Goal: given a route as a set of ordered coordinates, measure the overall distance of the route and be able to access the coordinate pair at any given distance along the route.

Application: I'm building software to analyze driving routes and I would like to be able to get data for any particular section of the route that I want. For example, if I want to know the elevation profile between 50.3 and 58.7, I need the points from the route that are included between those distances.

Problem: I have tried this in Google Earth and various online route building websites like MapMyRide with absolutely horrible results. The process has been to take the file produced by the service, which is a set of points, and interact with the route based on the points in the file. When measured from start to finish, the distance is the same as the service claims. BUT, if I request a point at a distance along the route, using the same calculations for distance between points, I get a points that is anywhere from .5 to 2km off as compared to the distance from the service (basically, the km markers along the route).

Other info: This is a python project and I'm using Vincenty's ellipsoid to measure distance. This question is stemming from a conversation that started at Calculated distance doesn't match Google Earth.

3 Answers 3


Everything you need (I think!) is provided by my python package of geodesic routines available from PyPI. Documentation is available here. This is an improvement over Vincenty in that it's more accurate and the solution of the inverse problem is always found. In addition, several auxiliary quantities are computed. For details, see Algorithms for geodesics.

To support your requirement, you can compute intermediate points along a geodesic. Here's an example:

# Compute geodesic from Wellington (41.32S 174.81E) to Salamanca (40.96N
# 5.50W).  Then use Line + Position to compute the midpoint of the path.
# The result is lat = -45.71146, lon = -32.89884.

>>> import sys
>>> sys.path.append("/usr/local/lib/python/site-packages")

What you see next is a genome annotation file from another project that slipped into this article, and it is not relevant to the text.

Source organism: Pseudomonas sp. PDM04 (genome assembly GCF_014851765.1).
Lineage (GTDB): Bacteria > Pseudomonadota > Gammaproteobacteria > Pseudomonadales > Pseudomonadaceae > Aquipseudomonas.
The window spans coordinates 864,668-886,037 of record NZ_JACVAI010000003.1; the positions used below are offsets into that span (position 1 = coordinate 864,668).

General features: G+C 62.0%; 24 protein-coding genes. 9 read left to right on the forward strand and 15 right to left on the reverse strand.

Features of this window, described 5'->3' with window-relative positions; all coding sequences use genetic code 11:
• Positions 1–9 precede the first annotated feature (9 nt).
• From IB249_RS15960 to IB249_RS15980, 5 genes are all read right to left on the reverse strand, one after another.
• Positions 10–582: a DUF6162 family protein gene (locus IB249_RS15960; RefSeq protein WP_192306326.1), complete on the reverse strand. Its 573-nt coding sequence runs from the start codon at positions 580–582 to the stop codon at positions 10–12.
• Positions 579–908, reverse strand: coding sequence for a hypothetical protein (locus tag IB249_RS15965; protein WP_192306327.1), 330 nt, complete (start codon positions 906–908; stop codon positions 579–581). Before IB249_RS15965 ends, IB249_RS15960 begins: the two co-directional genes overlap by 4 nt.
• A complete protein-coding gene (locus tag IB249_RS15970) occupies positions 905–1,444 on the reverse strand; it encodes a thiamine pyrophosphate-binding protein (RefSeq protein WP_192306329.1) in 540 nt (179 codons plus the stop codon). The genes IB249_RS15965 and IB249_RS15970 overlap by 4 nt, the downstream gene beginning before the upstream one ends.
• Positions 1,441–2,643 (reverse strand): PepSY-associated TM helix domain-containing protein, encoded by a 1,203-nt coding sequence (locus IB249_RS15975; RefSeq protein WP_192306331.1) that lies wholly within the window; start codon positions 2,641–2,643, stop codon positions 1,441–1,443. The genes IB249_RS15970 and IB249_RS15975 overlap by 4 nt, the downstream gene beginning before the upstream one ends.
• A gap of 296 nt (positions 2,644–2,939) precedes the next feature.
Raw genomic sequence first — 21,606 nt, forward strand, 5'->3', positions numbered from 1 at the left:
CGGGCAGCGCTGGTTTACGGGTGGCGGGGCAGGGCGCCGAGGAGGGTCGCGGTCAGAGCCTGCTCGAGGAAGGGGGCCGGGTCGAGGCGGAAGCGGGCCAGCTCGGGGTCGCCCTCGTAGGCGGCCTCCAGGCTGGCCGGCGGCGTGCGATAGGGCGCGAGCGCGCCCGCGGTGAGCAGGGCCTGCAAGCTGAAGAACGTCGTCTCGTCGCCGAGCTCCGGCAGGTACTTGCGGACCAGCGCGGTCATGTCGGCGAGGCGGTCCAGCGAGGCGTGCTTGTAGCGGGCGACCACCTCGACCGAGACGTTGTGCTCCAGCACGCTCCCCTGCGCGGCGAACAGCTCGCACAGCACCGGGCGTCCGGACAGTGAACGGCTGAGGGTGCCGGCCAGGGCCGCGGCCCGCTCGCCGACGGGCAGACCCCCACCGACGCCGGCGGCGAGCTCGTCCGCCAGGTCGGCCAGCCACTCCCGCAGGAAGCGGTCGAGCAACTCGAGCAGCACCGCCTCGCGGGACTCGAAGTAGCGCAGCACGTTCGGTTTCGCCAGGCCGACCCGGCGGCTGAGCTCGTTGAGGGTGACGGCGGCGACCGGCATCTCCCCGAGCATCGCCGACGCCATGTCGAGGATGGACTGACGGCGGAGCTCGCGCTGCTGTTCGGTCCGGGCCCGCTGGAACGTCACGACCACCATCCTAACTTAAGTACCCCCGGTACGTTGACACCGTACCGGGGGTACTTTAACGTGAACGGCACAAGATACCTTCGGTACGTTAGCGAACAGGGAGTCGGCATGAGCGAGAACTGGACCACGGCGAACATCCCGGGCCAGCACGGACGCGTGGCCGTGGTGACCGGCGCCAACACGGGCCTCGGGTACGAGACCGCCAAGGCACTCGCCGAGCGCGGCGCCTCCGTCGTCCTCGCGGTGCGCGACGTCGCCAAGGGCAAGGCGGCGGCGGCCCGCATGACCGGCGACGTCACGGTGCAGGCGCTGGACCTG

>>> from geographiclib.geodesic import Geodesic
>>> geod = Geodesic.WGS84.Inverse(-41.32, 174.81, 40.96, -5.50)
>>> line = Geodesic.WGS84.Line(geod['lat1'],geod['lon1'], geod['azi1'])
>>> line.Position(geod['s12']/2)
{'lat1': -41.32, 'lat2': -45.71146453982157, 's12': 9979839.63367691, 'a12': 89.71967827737355, 'azi2': 20.41865775243386, 'azi1': 161.06766998615882, 'lon1': 174.81, 'lon2': -32.89884451777209}

I see that you have a tag for ArcGIS, so you could use linear referencing with ArcGIS, similar tools are available in QGIS and both work well with Python.

Linear referencing would allow you to place a point ALONG the route instead of placing a point at a given distance from the starting point of your route. Vicenty is probably overkill for the distances that you mention (few hundred of km), but you could use an equidistant projection to minimize the length distortions (though equidistance is only true for selected directions).


Depending on the nature of your project, you may want to consider using a spatial database. You could probably whip up a solution to this relatively quickly using Python's psycopg2 with PostgreSQL + PostGIS.

Tutorial on psycopg2

Linear referencing in PostGIS

Without knowing more about your project though, it's hard to prescribe which of the available options is optimal.

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